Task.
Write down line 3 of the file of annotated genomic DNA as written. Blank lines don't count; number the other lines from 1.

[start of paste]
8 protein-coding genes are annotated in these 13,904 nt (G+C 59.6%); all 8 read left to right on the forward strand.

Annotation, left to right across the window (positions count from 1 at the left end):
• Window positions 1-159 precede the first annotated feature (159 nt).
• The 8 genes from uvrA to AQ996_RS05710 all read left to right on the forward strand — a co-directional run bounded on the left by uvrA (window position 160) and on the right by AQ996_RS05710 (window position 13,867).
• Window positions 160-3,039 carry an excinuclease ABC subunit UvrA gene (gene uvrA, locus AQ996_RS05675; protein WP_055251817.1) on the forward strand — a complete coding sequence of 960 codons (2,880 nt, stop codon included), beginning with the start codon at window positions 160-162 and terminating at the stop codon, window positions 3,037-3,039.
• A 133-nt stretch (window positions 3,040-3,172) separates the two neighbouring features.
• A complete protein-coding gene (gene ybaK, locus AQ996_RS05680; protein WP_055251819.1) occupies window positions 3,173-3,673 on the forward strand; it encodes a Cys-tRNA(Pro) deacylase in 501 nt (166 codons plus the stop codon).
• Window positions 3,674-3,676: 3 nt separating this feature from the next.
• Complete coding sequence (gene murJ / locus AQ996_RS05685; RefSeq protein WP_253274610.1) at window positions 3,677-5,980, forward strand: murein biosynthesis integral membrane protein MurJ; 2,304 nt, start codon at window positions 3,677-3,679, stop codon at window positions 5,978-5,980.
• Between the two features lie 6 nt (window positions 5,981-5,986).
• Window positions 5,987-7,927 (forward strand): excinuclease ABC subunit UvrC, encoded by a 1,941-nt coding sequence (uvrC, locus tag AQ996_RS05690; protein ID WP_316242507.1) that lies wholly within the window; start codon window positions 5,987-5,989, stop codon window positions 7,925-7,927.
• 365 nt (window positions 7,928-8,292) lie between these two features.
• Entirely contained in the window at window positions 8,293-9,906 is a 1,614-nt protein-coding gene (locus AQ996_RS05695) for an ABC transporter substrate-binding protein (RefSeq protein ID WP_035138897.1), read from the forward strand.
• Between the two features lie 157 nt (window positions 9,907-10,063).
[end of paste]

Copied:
• Window positions 1-159 precede the first annotated feature (159 nt).